Summer of Change by Elizabeth Goode
Disclaimer: I don't own them. Couldn't even afford them. No money has been made from my use of them.
"... and weeding the garden for Moms, and watching Bobby, and helping Dad clean out the garage - I didn't rescue you, Jim Frayne, you rescued me!" The blond-haired teenager hopped down from Lady's back and gave the sweet mare a gentle pat on the head and a slipped her a sugar cube.
"Huh?" Jim stared, confused. Trixie had been talking nonstop for at least fifteen minutes, ever since he had tried to express to her his heartfelt gratitude for finding him earlier in the summer. With Honey and Mrs. Wheeler gone for the day into the city to shop for school clothes and supplies, today had been the perfect opportunity to take Trixie for a ride in the game preserve.
She sighed impatiently. "I mean it, Jim. I was so bored! I had nothing to do but work, I was lonely and feeling a bit sorry for myself. Honey moving into the Manor House was fantastic, but I'm still not sure we would have become such good friends if we hadn't found you. She was mad at me for going inside the Mansion, you know. If you hadn't been there, I'm not sure she would have wanted to hang out with me again. Especially after Queenie attacked her! And going on that road trip definitely sealed the friendship. So, you gained me two friends this summer. You and Honey. Three, if you count Regan. Though, I'm still not sure he's over the whole runaway horse thing." She gave Jupiter a reproachful glare. "You tricked me, Jupe. I thought you liked me."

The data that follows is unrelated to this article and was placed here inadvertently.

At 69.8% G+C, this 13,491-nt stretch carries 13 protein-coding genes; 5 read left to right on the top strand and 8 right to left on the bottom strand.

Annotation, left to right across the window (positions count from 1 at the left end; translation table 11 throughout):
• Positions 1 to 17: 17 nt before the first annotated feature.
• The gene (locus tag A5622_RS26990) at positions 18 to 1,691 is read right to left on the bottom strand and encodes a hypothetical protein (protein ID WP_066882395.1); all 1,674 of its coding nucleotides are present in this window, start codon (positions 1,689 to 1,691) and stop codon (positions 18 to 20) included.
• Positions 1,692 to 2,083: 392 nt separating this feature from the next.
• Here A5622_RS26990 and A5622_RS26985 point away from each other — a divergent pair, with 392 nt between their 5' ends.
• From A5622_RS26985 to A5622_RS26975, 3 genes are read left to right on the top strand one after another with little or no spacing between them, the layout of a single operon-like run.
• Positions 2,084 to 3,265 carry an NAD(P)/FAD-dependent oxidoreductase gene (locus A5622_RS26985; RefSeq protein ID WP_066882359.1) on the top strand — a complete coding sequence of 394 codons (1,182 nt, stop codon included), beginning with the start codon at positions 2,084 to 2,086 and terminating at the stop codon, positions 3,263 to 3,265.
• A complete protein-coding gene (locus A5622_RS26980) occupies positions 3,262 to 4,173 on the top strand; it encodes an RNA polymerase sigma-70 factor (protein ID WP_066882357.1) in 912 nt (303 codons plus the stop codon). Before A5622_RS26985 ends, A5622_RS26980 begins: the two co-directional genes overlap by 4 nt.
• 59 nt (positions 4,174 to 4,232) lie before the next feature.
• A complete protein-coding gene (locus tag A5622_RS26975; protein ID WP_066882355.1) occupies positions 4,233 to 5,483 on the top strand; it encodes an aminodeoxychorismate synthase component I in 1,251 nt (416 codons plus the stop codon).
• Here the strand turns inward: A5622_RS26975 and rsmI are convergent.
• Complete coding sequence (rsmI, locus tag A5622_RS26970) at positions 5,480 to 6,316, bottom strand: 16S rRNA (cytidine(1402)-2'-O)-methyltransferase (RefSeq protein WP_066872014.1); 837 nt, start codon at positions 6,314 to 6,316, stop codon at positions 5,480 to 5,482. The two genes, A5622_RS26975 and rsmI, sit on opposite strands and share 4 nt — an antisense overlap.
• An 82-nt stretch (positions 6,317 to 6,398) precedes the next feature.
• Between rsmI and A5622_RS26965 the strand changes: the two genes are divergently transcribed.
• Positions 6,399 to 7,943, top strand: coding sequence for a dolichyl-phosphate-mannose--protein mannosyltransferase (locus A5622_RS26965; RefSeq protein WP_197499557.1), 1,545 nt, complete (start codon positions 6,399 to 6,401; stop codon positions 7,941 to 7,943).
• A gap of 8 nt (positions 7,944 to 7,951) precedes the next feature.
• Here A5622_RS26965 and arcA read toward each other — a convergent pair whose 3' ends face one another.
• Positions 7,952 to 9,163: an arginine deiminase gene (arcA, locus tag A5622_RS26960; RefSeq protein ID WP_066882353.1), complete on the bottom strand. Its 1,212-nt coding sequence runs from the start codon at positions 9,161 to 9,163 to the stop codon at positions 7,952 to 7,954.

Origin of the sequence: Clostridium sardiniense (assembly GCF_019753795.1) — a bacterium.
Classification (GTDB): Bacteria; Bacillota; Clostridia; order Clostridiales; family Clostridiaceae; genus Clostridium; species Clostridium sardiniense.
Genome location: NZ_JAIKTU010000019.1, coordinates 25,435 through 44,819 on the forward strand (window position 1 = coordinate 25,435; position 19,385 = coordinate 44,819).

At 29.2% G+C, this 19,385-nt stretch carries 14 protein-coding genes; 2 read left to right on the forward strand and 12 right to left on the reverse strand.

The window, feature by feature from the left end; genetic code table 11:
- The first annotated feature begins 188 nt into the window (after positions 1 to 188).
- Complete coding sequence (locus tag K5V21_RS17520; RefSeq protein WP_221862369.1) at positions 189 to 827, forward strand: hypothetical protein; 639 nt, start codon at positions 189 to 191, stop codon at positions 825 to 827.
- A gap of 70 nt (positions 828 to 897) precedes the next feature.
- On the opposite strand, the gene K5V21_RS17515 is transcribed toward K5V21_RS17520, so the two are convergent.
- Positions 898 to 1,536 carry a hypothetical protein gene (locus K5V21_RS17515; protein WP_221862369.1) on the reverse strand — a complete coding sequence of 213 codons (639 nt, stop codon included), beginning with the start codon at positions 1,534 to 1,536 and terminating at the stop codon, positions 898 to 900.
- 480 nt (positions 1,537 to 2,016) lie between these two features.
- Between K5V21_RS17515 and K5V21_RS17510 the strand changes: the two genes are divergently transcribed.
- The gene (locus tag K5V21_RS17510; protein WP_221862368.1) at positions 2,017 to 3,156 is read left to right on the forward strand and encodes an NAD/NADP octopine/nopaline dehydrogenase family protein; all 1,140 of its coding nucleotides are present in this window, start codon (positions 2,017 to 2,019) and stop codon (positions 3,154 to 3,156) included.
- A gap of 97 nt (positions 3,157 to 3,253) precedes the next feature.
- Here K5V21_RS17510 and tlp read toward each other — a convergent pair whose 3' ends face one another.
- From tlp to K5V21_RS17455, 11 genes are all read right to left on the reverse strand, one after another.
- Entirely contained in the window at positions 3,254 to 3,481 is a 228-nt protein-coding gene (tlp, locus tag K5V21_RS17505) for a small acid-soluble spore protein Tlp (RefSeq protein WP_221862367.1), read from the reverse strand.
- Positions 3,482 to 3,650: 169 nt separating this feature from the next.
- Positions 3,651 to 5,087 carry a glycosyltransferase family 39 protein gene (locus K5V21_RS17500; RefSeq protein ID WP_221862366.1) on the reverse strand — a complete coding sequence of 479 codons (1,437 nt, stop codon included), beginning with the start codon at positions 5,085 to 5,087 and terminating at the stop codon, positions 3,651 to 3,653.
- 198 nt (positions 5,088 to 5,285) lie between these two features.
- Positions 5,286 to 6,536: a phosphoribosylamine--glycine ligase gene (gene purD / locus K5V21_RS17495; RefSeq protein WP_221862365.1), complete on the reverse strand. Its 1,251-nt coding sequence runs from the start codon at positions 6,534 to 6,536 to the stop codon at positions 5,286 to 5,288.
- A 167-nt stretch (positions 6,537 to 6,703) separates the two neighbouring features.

Jim laughed, wondering to himself if anything could have been more endearing than Trixie's entreaty to the horse's conscience, and reached out to take a sugar cube from Trixie's stash to feed to Jupiter. He gently caressed the horse's velvety ears. "Don't listen to her, boy. She's been known to exaggerate. For example, making a hero out of me for running like a scared rabbit."
Trixie put a hand on his arm. "You weren't running like a coward, Jim. You were running for your life. You're not a grown-up, no matter how many grades you skipped. I don't want to hear you put yourself down like that." She blushed furiously and removed her hand from his arm. "And you really did rescue me. You rescued me from not knowing Honey and Regan and the Wheelers and ... you."
Jim's face had gone as red as his hair, and she giggled. "You don't take compliments well, do you, Jim?"
He shook his head. "It's going to take a while to get used to hearing them, I guess. It's been awhile."